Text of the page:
For more than a decade, other researchers have suggested that the inner ring is highly flexible and expands to allow large macromolecules to pass through. But now these researchers have shown that these models are incorrect and that these dilations simply do not occur.

Using an interdisciplinary approach, the team solved the architecture of this subcomplex and showed that it cannot change shape significantly. It is a relatively rigid scaffold that is incorporated into the pore and basically just sits as a decoration, like pom-poms on a bicycle. It cannot dilate.

Together, the inner and outer rings make up the symmetric core of the NPC, a structure that includes 21 different proteins. The symmetric core is so named because of its radial symmetry (the two remaining subcomplexes of the NPC are specific to either the side that faces the cell's cytoplasm or the side that faces the nucleus and are therefore not symmetric). Having previously solved the structure of the coat nucleoporin complex and located it in the outer rings, the researchers knew that the remaining components that are not membrane-anchored must make up the inner ring.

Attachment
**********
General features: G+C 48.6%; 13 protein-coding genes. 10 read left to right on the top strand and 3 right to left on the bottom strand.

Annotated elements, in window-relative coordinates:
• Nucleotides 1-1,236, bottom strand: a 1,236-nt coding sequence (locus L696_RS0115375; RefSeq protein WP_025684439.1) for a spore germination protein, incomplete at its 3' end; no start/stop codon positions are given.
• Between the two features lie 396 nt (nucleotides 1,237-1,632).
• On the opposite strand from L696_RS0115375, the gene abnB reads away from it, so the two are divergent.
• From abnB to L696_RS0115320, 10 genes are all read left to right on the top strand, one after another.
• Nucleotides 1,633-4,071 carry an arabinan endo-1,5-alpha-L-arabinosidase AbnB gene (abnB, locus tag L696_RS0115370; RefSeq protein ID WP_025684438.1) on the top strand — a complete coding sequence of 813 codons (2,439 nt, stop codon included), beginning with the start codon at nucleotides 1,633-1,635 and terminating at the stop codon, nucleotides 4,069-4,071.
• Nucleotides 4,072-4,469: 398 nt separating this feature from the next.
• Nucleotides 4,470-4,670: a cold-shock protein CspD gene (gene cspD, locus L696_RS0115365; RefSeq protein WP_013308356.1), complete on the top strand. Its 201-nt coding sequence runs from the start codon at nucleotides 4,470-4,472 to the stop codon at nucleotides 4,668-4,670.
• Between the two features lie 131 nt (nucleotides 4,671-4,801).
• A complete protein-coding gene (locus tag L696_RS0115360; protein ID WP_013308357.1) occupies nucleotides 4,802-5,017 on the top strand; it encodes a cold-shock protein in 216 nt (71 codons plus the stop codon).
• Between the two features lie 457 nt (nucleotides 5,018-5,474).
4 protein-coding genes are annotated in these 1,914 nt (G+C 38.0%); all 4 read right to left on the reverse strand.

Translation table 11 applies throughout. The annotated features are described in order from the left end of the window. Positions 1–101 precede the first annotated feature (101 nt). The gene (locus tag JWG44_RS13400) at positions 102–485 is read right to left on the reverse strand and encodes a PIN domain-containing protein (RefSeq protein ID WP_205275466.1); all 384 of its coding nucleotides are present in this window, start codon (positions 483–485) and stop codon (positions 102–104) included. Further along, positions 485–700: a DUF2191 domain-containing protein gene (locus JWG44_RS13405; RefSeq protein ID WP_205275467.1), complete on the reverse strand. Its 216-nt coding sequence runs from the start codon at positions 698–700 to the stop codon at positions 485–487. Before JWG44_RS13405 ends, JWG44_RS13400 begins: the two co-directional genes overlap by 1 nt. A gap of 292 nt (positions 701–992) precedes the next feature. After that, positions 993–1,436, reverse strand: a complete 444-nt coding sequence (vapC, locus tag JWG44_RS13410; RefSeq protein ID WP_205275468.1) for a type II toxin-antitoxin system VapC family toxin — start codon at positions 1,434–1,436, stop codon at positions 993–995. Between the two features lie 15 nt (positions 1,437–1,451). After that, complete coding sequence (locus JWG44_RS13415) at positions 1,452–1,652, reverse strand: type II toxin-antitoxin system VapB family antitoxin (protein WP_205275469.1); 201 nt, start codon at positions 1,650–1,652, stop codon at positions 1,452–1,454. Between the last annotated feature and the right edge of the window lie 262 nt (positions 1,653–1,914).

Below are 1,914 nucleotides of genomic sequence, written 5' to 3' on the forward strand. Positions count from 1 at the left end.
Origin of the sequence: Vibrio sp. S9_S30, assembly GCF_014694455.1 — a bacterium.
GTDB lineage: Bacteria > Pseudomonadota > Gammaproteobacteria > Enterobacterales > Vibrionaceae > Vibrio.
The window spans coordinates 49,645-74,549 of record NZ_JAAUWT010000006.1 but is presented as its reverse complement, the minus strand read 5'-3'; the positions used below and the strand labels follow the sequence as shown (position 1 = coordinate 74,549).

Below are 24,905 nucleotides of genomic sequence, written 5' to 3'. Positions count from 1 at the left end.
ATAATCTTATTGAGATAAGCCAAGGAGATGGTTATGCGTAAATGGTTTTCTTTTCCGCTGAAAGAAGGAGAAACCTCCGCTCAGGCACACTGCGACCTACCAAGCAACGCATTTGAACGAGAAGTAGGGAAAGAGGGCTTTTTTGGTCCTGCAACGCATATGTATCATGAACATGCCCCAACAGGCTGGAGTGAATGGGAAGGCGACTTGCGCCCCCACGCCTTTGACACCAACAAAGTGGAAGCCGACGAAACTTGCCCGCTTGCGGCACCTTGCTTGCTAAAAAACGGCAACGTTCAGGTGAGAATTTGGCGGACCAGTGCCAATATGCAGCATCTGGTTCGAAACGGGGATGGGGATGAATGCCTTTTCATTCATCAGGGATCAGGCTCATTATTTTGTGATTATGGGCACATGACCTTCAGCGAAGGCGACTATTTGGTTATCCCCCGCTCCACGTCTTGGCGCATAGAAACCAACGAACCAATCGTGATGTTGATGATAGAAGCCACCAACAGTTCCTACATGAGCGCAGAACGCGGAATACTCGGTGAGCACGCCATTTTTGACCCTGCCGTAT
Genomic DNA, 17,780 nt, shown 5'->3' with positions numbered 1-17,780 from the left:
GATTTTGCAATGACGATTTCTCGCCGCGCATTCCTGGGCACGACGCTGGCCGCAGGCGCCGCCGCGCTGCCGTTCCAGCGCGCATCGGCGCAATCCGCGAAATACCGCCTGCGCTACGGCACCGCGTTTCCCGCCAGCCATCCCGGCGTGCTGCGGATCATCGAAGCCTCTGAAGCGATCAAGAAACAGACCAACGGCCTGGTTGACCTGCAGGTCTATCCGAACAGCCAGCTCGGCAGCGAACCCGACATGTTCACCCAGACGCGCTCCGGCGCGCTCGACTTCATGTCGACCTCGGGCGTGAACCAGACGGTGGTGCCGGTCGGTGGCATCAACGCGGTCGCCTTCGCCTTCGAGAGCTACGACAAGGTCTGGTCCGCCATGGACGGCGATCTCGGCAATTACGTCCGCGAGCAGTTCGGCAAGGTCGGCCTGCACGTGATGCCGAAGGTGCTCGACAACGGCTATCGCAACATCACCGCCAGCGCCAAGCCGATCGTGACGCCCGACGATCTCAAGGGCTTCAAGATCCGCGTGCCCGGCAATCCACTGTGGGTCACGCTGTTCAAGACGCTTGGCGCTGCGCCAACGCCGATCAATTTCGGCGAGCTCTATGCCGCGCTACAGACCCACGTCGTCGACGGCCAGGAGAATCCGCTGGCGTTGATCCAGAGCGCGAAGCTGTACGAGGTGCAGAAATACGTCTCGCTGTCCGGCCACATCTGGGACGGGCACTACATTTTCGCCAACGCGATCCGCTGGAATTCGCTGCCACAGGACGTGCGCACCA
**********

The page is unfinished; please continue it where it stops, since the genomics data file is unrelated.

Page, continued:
They started solving the architecture by focusing on the channel nucleoporin complex, or channel, which lines the central transport channel and is made up of three proteins, accounting for about half of the inner ring. This complex produces filamentous structures that serve as docking sites for specific proteins that ferry molecules across the nuclear envelope.

The biochemists employed bacteria to make the proteins associated with the inner ring in a test tube and mixed various combinations until they built the entire subcomplex. Once they had reconstituted the inner ring subcomplex, they were able to modify it to investigate how it is held together and which of its components are critical, and to determine how the channel is attached to the rest of the pore.